The first frosts have been late this year, but winter seems to have arrived at last, and with it comes the wonderful, clear and low light that casts eerie shadows within the woods and across the landscape, and brings those amazing sunsets that simply don’t occur during summer.
We’ve been gifted with a few beautiful sunsets over the last few days. The first came while we were working away cutting up, moving and stacking logs from a willow tree that had fallen into our neighbour’s field. It was an absolutely miserable, rainy, drizzly, damp day. But as we were walking back up from repairing the fence with some dead-hedging and stakes, the cold front finally passed, and a sunset started to happen. I always have a camera, even if working, and I put my little EOS-M to good work along the edge of the woods, capturing the light, clouds, colours and shapes of sunset.
Yesterday, I had to take a few photos of trees on which we are planning to have tree surgery work done later during the winter. Because our woods has a Tree Preservation Order on it, we have to submit an application for this work to the Council, supported by photos. While I was there, I could sense the light getting better and better for photography. First there was the sun-dog or false rainbow caused by ice crystals in the atmosphere refracting the sunlight. Then there were the golden leaves remaining on the birch trees, backlit by the setting sun. Finally there was the cold wait by our entrance as the sun started to set opposite. Subtle colours, and few clouds, but spectacular none the less. Although I guess a few passing motorists wondered why there was a mad woman shivering in a puffa jacket with a camera round her neck by the side of the road!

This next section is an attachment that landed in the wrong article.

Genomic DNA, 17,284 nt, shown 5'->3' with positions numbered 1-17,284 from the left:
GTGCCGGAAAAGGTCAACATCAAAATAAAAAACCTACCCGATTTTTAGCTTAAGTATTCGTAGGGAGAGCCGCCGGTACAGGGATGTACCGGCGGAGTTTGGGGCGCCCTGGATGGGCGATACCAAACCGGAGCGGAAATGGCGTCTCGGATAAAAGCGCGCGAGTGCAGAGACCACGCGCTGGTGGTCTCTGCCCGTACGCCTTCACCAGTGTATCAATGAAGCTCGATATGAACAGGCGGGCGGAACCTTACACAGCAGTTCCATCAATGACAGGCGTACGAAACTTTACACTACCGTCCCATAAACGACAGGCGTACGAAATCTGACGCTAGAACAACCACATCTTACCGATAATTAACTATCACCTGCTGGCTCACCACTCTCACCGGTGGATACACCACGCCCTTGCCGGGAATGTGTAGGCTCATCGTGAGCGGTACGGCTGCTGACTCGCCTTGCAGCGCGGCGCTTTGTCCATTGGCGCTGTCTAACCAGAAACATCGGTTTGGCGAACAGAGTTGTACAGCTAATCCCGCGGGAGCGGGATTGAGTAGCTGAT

Low light is the real gift of winter. It makes this time of year special.